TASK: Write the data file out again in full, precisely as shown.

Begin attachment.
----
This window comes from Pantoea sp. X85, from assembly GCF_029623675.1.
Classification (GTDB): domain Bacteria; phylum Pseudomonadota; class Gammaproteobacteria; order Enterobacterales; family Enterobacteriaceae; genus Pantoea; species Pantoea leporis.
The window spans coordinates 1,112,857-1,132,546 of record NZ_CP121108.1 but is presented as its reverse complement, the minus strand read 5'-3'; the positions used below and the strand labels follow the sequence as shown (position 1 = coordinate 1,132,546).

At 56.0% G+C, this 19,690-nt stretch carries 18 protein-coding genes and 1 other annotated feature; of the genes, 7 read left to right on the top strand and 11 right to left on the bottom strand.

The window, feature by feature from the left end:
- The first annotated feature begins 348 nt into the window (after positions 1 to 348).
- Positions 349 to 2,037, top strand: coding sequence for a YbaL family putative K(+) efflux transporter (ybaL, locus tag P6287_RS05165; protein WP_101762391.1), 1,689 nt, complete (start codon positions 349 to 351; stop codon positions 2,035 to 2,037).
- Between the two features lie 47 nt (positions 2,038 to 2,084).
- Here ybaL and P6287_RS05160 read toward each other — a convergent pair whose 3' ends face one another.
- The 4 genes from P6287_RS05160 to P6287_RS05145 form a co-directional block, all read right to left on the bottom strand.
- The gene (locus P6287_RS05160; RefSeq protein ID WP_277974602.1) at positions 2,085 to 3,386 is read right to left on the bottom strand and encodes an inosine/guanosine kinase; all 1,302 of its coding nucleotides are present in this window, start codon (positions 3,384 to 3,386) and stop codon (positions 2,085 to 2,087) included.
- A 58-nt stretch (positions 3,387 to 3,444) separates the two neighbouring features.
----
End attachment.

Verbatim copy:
This window comes from Pantoea sp. X85, from assembly GCF_029623675.1.
Classification (GTDB): domain Bacteria; phylum Pseudomonadota; class Gammaproteobacteria; order Enterobacterales; family Enterobacteriaceae; genus Pantoea; species Pantoea leporis.
The window spans coordinates 1,112,857-1,132,546 of record NZ_CP121108.1 but is presented as its reverse complement, the minus strand read 5'-3'; the positions used below and the strand labels follow the sequence as shown (position 1 = coordinate 1,132,546).

At 56.0% G+C, this 19,690-nt stretch carries 18 protein-coding genes and 1 other annotated feature; of the genes, 7 read left to right on the top strand and 11 right to left on the bottom strand.

The window, feature by feature from the left end:
- The first annotated feature begins 348 nt into the window (after positions 1 to 348).
- Positions 349 to 2,037, top strand: coding sequence for a YbaL family putative K(+) efflux transporter (ybaL, locus tag P6287_RS05165; protein WP_101762391.1), 1,689 nt, complete (start codon positions 349 to 351; stop codon positions 2,035 to 2,037).
- Between the two features lie 47 nt (positions 2,038 to 2,084).
- Here ybaL and P6287_RS05160 read toward each other — a convergent pair whose 3' ends face one another.
- The 4 genes from P6287_RS05160 to P6287_RS05145 form a co-directional block, all read right to left on the bottom strand.
- The gene (locus P6287_RS05160; RefSeq protein ID WP_277974602.1) at positions 2,085 to 3,386 is read right to left on the bottom strand and encodes an inosine/guanosine kinase; all 1,302 of its coding nucleotides are present in this window, start codon (positions 3,384 to 3,386) and stop codon (positions 2,085 to 2,087) included.
- A 58-nt stretch (positions 3,387 to 3,444) separates the two neighbouring features.